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Stroke survivor gait adaptation and performance after training on a Powered Ankle Foot Orthosis

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4 Author(s)
Jeffrey Ward ; Mechanical Engineering Department, Arizona State University, Tempe, USA ; Thomas Sugar ; John Standeven ; Jack R. Engsberg

With over 600 thousand people each year surviving a stroke, it has become the leading cause of serious long-term disability in the United States [1], [2]. The adverse financial and social conditions attributed to stroke have prompted researchers and entrepreneurs to explore the viability of rehabilitation robots. The Powered Ankle Foot Orthosis (PAFO) utilizes robotic tendon technology and supports motion with a single degree of freedom, ankle rotation in the Sagittal plane. Motion capture data, robot sensor data, and functional 6 minute walk data were collected on three stroke subjects. All subjects had some positive changes in their key gait variables while using the PAFO. These changes were more dramatic while harnessed and using a treadmill as opposed to walking over ground. Robot sensor data showed significant improvements on key variables for the three subjects. Motion capture data showed improvements in knee range of motion for subject 1, and the 6 minute walk data showed an increase in distance walked for subjects 1 and 3. Comfort, stability, and robustness proved to be critical design parameters for developing a gait therapy robot capable of collecting repeatable data with low variability.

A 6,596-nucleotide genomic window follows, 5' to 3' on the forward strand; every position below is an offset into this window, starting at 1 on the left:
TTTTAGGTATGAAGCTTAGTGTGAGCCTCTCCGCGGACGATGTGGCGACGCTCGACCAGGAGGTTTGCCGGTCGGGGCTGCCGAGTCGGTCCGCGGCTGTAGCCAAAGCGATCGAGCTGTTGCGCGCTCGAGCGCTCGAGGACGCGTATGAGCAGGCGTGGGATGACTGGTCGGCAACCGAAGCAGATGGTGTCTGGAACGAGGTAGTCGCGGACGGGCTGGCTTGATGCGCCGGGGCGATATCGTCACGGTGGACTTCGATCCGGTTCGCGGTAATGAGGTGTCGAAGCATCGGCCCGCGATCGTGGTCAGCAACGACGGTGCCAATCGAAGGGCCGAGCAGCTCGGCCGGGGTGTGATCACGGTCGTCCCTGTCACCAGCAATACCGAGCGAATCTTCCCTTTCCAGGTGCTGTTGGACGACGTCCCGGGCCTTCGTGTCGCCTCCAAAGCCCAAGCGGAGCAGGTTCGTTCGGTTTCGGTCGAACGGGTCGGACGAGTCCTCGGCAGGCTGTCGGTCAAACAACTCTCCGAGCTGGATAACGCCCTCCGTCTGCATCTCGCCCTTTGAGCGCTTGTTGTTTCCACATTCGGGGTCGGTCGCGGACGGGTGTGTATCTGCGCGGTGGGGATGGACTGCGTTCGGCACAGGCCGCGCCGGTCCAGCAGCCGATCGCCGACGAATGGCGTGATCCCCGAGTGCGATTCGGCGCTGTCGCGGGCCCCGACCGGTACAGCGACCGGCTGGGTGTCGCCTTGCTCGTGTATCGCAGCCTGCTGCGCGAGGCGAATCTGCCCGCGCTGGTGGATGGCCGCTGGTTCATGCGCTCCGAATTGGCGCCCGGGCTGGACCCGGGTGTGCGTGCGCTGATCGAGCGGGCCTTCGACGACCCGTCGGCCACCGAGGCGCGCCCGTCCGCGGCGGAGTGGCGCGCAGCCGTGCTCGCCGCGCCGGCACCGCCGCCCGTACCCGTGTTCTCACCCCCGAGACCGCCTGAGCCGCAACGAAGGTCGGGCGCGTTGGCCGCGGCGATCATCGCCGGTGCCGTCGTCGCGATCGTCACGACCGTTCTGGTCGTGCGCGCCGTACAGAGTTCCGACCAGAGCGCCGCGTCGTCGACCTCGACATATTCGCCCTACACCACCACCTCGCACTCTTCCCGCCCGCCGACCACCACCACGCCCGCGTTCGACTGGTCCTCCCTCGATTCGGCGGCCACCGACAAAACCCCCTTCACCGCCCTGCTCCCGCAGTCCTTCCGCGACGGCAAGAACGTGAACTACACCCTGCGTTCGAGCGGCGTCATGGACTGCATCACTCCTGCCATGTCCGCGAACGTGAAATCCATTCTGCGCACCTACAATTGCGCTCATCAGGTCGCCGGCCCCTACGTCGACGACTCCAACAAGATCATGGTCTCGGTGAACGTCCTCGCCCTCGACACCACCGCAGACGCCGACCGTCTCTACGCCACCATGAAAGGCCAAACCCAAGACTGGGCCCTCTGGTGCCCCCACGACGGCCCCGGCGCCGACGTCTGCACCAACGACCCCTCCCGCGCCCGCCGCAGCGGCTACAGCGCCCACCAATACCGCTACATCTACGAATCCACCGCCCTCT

Published in:

Robotics and Automation (ICRA), 2010 IEEE International Conference on

Date of Conference:

3-7 May 2010